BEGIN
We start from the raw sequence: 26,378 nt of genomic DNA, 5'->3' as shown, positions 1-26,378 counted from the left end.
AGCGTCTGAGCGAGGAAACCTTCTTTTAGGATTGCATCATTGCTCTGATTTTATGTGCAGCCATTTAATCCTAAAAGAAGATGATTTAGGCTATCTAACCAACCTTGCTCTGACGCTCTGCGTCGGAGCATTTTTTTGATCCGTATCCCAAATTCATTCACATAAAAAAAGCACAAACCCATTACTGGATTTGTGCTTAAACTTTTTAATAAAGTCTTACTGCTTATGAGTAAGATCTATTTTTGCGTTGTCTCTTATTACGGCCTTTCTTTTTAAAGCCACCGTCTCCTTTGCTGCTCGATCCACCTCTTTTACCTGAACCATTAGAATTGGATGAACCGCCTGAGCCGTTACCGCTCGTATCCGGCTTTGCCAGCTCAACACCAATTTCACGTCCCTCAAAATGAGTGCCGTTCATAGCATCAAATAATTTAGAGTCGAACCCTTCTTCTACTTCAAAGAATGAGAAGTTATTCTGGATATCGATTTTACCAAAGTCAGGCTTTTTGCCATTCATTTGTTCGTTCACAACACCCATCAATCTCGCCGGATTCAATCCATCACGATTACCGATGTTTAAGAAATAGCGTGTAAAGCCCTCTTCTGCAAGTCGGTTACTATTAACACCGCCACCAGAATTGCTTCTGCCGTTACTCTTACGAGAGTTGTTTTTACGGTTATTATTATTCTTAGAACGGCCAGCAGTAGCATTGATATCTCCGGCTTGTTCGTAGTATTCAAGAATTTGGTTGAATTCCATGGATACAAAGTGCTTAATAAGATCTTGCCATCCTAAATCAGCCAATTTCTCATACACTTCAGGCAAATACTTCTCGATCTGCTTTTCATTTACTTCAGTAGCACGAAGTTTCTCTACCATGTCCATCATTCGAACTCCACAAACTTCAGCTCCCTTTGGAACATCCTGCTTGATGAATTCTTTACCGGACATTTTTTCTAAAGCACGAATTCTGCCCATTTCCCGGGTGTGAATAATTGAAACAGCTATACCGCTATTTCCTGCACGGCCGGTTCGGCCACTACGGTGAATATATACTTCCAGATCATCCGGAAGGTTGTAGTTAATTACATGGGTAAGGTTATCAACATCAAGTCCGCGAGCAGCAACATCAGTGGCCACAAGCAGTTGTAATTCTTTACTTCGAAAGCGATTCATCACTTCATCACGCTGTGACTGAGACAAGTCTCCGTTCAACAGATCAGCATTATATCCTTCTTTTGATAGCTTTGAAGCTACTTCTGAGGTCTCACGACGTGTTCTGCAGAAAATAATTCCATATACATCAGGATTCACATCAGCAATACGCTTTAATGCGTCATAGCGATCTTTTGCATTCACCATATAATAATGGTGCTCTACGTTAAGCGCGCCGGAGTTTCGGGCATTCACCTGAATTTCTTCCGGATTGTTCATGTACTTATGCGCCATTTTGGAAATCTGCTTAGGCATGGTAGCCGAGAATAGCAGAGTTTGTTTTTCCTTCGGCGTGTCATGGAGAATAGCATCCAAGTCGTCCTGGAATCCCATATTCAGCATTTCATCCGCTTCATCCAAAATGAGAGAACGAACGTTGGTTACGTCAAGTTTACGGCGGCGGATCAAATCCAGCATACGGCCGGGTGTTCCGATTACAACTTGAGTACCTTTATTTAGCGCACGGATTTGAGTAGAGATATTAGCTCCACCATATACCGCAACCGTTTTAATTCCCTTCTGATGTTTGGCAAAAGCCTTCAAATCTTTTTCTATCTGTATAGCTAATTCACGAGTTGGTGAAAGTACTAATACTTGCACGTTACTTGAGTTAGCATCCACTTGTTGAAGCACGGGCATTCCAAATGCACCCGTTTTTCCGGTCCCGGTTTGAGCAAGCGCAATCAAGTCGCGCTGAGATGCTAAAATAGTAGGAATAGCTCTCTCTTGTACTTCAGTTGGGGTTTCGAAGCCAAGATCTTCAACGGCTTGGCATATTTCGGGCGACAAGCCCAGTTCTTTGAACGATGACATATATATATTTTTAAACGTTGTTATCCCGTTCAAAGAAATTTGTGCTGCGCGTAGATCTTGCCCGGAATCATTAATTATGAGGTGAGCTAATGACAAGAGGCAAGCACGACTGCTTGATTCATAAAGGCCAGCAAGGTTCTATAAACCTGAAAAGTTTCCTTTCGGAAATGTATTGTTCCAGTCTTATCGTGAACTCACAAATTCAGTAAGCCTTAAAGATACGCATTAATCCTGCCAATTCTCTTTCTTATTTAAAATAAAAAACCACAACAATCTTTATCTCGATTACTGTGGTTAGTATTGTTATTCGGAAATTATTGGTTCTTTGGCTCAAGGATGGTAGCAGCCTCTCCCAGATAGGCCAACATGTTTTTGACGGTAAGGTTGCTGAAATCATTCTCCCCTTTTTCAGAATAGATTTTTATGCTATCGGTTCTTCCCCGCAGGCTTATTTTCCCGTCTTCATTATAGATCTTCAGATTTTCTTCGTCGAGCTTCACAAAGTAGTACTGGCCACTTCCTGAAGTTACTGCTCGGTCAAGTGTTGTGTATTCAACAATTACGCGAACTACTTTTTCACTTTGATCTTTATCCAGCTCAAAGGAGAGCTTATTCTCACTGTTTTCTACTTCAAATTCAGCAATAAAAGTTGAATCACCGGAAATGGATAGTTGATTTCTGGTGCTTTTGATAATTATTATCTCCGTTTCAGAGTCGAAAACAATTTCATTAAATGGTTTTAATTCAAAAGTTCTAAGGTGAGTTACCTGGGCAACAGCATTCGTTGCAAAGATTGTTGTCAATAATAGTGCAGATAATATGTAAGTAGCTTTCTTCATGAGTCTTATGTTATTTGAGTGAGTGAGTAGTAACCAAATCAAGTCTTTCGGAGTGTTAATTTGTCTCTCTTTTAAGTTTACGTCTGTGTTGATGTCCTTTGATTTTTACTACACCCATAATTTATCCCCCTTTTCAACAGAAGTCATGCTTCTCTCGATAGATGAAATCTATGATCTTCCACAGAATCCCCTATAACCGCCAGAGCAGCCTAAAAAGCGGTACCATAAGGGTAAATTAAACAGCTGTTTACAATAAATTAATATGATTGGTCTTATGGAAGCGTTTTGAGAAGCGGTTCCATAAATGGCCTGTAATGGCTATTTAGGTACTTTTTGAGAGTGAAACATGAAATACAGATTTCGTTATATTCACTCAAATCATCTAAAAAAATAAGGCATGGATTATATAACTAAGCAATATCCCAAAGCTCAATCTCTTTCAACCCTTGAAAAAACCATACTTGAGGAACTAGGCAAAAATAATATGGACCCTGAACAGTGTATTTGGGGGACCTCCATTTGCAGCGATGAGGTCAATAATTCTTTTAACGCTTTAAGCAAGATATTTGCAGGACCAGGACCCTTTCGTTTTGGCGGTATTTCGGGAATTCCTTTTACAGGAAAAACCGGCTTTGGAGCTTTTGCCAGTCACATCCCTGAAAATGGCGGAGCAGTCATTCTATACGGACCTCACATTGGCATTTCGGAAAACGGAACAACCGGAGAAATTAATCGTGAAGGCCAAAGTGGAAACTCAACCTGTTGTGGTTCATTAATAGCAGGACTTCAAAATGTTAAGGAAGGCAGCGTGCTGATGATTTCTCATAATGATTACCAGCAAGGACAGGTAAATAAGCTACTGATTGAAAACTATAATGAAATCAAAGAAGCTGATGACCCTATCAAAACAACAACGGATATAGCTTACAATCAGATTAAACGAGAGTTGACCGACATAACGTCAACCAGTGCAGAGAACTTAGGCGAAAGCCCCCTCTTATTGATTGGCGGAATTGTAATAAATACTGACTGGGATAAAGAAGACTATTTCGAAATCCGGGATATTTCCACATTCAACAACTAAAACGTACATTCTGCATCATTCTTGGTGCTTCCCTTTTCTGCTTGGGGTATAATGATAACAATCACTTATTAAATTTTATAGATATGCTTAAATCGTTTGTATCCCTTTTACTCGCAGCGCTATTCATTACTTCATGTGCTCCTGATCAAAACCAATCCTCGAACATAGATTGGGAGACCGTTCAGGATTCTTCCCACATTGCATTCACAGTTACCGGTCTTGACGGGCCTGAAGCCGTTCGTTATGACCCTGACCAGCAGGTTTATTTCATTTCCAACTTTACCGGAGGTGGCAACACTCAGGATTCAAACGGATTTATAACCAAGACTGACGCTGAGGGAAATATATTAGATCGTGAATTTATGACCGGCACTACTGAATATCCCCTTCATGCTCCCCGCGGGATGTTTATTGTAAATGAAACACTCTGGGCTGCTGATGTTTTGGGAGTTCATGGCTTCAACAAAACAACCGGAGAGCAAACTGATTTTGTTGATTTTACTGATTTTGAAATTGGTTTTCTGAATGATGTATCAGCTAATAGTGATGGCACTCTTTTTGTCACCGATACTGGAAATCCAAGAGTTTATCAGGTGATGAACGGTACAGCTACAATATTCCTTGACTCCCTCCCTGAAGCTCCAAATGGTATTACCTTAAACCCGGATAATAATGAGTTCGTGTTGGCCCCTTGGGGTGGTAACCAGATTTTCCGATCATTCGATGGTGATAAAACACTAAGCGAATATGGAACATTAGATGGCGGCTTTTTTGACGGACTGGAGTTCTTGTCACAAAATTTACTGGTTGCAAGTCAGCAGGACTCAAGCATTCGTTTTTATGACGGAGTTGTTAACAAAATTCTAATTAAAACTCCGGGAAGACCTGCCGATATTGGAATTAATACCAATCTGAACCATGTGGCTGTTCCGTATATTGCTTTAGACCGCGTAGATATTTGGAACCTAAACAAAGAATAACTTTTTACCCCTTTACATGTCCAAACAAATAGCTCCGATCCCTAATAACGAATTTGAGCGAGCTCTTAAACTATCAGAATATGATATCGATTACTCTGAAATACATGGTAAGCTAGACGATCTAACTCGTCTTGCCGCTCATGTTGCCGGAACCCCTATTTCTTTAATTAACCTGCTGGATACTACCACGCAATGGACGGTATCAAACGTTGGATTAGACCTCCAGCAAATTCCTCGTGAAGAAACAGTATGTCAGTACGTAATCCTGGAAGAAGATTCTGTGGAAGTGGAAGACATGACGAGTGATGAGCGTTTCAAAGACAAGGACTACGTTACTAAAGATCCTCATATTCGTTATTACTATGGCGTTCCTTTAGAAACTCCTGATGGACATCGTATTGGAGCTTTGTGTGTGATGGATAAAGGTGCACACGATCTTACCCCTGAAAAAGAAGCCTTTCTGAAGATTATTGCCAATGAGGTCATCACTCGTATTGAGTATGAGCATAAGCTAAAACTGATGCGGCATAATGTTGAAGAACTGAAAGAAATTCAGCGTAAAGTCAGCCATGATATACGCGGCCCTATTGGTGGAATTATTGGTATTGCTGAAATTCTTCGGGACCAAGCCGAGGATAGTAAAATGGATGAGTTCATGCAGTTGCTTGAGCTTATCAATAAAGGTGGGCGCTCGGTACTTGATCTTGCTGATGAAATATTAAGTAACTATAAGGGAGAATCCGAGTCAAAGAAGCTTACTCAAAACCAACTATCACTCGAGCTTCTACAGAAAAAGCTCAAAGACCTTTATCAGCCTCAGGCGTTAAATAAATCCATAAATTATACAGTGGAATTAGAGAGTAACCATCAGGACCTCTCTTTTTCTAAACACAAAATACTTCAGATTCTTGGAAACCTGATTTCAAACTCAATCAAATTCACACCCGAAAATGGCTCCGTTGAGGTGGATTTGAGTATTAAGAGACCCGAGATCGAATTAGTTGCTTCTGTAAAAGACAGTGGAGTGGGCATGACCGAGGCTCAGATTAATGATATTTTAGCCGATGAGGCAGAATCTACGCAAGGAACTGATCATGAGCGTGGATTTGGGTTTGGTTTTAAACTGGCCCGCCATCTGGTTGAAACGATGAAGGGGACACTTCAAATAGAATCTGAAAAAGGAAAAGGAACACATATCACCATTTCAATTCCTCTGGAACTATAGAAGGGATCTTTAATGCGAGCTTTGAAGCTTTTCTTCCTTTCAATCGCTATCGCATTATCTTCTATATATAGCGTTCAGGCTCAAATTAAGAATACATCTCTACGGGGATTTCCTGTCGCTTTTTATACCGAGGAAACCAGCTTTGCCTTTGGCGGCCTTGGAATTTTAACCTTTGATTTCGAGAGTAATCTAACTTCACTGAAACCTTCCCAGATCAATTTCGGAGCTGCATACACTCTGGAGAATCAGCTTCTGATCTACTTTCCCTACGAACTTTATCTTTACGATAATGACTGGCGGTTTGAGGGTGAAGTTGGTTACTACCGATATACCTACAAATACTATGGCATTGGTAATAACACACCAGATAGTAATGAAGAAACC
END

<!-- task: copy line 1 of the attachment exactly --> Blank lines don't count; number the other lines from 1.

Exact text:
We start from the raw sequence: 26,378 nt of genomic DNA, 5'->3' as shown, positions 1-26,378 counted from the left end.